Home and business owners should use an antibiotic to help limit a new disease threatening certain species of Florida palm trees, a University of Florida scientist says.
Lethal bronzing is killing palm species known as Sabal palmetto (sabal or cabbage palms), Phoenix sylvestris (silver date palms), Phoenix dactylifera (date palms) and Phoenix canariensis (true date palms), said Brian Bahder, an entomology assistant professor with the UF Institute of Food and Agricultural Sciences.
“It is killing our state tree, which is native and important for the environment,” Bahder said.
In addition to helping the environment, palm trees also enhance Florida’s economy. About $84 million worth of palms grown in the Sunshine State were sold in 2015, a UF/IFAS study found.
While lethal yellowing still damages some Florida palm trees, the deaths caused by lethal bronzing are now capturing scientists’ attention, Bahder said. Once they’ve been infected, palm trees cannot recover from lethal bronzing.
To combat the disease, Bahder says property owners should use an antibiotic called oxytetracycline on healthy trees so the disease doesn’t spread to them. They’re conducting studies on antibiotic injections to be able to provide better injection recommendations.
Meanwhile, home and business owners should cut down and get rid of diseased palm trees, said Bahder, a faculty member with the UF/IFAS Fort Lauderdale Research and Education Center. Bahder suggests cutting down your diseased trees with a chainsaw, then cutting them into manageable pieces for bulk pickup.
There’s no danger of it spreading, he said.
Scientists are trying to find the insect that transmits lethal bronzing to the trees. Bahder and his research team have been surveying symptomatic palms for about a year and so far, they’ve narrowed the list to two potential insects as possible conveyors of lethal bronzing.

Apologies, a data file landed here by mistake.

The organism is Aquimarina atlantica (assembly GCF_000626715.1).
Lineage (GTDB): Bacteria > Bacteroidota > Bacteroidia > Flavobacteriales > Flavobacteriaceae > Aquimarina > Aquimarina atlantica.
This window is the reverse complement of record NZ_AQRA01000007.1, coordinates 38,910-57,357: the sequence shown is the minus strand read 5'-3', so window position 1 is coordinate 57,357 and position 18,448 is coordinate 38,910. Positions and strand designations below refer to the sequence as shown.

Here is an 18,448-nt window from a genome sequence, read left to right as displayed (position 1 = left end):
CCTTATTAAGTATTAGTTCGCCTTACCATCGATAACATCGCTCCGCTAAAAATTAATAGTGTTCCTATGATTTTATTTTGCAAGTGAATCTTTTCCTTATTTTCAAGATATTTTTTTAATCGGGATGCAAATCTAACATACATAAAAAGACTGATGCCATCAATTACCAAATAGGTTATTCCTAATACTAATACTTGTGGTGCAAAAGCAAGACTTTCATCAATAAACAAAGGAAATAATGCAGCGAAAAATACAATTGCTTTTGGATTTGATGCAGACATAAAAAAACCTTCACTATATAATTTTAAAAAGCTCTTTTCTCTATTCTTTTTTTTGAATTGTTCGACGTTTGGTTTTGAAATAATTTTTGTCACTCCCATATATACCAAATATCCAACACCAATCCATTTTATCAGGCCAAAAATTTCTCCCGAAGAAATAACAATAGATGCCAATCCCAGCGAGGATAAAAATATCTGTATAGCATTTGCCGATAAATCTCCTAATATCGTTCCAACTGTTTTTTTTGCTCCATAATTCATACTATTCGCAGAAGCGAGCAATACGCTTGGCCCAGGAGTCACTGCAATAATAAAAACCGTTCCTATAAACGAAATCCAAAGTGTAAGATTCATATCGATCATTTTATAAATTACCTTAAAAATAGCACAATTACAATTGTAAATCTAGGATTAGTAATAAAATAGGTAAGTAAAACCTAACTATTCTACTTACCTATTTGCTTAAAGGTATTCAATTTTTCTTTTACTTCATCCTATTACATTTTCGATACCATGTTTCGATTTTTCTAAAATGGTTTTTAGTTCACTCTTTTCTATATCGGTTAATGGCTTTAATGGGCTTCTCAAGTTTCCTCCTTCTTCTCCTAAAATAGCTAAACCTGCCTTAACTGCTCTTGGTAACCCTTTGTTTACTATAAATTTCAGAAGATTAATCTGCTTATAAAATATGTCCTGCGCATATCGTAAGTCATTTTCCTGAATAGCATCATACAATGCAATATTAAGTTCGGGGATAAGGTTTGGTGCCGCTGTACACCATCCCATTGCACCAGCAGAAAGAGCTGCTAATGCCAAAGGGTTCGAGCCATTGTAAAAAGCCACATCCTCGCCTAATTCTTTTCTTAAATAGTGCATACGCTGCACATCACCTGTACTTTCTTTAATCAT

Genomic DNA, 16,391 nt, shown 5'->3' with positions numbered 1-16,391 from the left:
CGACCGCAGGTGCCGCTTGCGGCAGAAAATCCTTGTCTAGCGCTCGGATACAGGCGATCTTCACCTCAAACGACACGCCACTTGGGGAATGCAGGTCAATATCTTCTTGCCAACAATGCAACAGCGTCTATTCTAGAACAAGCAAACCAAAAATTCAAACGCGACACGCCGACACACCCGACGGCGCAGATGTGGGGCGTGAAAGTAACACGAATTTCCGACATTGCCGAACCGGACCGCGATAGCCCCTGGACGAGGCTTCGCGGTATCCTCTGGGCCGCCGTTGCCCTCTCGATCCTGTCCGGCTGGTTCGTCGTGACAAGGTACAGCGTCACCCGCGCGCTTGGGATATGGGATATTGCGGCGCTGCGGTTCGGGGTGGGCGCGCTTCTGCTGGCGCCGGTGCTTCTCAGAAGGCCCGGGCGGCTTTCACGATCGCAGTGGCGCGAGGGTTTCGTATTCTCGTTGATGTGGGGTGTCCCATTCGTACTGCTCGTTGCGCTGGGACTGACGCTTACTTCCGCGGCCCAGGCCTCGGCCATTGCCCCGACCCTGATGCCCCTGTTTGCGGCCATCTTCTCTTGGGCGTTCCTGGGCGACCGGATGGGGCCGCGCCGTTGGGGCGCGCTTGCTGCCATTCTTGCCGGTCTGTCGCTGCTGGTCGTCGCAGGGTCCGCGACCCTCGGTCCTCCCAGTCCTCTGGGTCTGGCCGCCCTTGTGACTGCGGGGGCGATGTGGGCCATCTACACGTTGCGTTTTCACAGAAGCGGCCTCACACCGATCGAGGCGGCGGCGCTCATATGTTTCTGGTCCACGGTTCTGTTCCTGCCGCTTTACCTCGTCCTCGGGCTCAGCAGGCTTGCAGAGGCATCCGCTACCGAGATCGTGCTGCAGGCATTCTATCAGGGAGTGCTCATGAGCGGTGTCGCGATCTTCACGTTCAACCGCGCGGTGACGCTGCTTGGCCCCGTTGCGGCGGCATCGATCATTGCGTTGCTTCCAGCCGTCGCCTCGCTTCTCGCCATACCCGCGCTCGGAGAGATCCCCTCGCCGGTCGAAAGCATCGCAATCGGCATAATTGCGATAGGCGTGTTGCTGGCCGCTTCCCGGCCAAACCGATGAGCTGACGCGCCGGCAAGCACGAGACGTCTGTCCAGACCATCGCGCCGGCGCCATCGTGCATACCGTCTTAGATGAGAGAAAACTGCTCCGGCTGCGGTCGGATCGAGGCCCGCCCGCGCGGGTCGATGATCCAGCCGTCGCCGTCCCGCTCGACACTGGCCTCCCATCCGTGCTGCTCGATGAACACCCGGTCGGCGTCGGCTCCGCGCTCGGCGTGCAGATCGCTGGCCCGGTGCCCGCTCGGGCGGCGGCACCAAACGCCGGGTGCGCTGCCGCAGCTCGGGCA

There’s more research ahead for Bahder and his team For example, they’re conducting population and distribution studies to better understand the biology of the insect species believed to be transmitting lethal bronzing into the palm trees.
“To implement efficient management programs, we need to know as much about the basic biology of these species as possible,” he said. “Then we can use that information to guide our applied studies and serve as a foundation to management decisions.”
More specifically, scientists need to know when the adult and juvenile populations of the insects are at their peak, Bahder said. That way, researchers will know which insects to target and when so they can control them most effectively.
Meanwhile, scientists have developed high-resolution extraction and detection techniques to find the disease, Bahder said. They use various methods, including digital DNA amplification technology to find the bacteria that produces the lethal bronzing at lower levels.
It’s important to follow UF/IFAS recommendations regarding lethal bronzing, he said.
“I can’t stop the disease by myself,” Bahder said. “I rely on my stakeholders to work with me to implement the changes we feel are best, based on our research. They are my boots on the ground, so to speak.”
Those who think they have diseased trees can contact Bahder at firstname.lastname@example.org.